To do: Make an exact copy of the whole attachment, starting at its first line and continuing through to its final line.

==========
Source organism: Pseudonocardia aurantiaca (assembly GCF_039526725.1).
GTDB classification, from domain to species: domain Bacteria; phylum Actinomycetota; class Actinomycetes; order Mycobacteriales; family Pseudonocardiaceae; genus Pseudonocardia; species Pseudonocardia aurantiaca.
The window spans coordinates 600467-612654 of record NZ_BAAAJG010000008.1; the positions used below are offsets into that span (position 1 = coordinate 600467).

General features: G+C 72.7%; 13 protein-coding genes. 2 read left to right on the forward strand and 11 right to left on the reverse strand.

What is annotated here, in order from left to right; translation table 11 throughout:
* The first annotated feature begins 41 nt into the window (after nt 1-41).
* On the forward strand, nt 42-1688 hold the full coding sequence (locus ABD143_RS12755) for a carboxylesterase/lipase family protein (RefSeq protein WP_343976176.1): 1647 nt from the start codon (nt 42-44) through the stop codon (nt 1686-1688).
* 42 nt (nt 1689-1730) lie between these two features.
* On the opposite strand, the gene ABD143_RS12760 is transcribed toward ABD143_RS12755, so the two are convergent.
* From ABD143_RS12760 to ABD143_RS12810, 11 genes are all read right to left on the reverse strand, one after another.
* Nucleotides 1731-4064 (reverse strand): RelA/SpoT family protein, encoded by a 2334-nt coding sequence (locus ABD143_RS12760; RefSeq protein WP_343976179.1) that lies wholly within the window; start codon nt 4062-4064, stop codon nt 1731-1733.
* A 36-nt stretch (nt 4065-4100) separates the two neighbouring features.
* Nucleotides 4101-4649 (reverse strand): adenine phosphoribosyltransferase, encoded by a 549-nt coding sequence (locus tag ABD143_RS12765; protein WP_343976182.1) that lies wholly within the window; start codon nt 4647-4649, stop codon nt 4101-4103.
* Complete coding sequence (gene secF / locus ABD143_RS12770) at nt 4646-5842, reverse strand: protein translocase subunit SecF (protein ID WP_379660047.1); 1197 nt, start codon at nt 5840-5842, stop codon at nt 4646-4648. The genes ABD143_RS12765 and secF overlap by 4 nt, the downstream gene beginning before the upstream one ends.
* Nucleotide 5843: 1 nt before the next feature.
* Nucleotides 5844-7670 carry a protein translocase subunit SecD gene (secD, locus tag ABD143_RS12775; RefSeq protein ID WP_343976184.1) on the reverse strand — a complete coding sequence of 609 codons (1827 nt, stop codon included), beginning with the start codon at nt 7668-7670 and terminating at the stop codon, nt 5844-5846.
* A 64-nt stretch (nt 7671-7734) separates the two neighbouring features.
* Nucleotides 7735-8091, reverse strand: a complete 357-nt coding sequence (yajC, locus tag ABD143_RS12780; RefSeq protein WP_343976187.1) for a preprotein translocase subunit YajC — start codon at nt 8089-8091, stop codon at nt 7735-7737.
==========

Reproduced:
Source organism: Pseudonocardia aurantiaca (assembly GCF_039526725.1).
GTDB classification, from domain to species: domain Bacteria; phylum Actinomycetota; class Actinomycetes; order Mycobacteriales; family Pseudonocardiaceae; genus Pseudonocardia; species Pseudonocardia aurantiaca.
The window spans coordinates 600467-612654 of record NZ_BAAAJG010000008.1; the positions used below are offsets into that span (position 1 = coordinate 600467).

General features: G+C 72.7%; 13 protein-coding genes. 2 read left to right on the forward strand and 11 right to left on the reverse strand.

What is annotated here, in order from left to right; translation table 11 throughout:
* The first annotated feature begins 41 nt into the window (after nt 1-41).
* On the forward strand, nt 42-1688 hold the full coding sequence (locus ABD143_RS12755) for a carboxylesterase/lipase family protein (RefSeq protein WP_343976176.1): 1647 nt from the start codon (nt 42-44) through the stop codon (nt 1686-1688).
* 42 nt (nt 1689-1730) lie between these two features.
* On the opposite strand, the gene ABD143_RS12760 is transcribed toward ABD143_RS12755, so the two are convergent.
* From ABD143_RS12760 to ABD143_RS12810, 11 genes are all read right to left on the reverse strand, one after another.
* Nucleotides 1731-4064 (reverse strand): RelA/SpoT family protein, encoded by a 2334-nt coding sequence (locus ABD143_RS12760; RefSeq protein WP_343976179.1) that lies wholly within the window; start codon nt 4062-4064, stop codon nt 1731-1733.
* A 36-nt stretch (nt 4065-4100) separates the two neighbouring features.
* Nucleotides 4101-4649 (reverse strand): adenine phosphoribosyltransferase, encoded by a 549-nt coding sequence (locus tag ABD143_RS12765; protein WP_343976182.1) that lies wholly within the window; start codon nt 4647-4649, stop codon nt 4101-4103.
* Complete coding sequence (gene secF / locus ABD143_RS12770) at nt 4646-5842, reverse strand: protein translocase subunit SecF (protein ID WP_379660047.1); 1197 nt, start codon at nt 5840-5842, stop codon at nt 4646-4648. The genes ABD143_RS12765 and secF overlap by 4 nt, the downstream gene beginning before the upstream one ends.
* Nucleotide 5843: 1 nt before the next feature.
* Nucleotides 5844-7670 carry a protein translocase subunit SecD gene (secD, locus tag ABD143_RS12775; RefSeq protein ID WP_343976184.1) on the reverse strand — a complete coding sequence of 609 codons (1827 nt, stop codon included), beginning with the start codon at nt 7668-7670 and terminating at the stop codon, nt 5844-5846.
* A 64-nt stretch (nt 7671-7734) separates the two neighbouring features.
* Nucleotides 7735-8091, reverse strand: a complete 357-nt coding sequence (yajC, locus tag ABD143_RS12780; RefSeq protein WP_343976187.1) for a preprotein translocase subunit YajC — start codon at nt 8089-8091, stop codon at nt 7735-7737.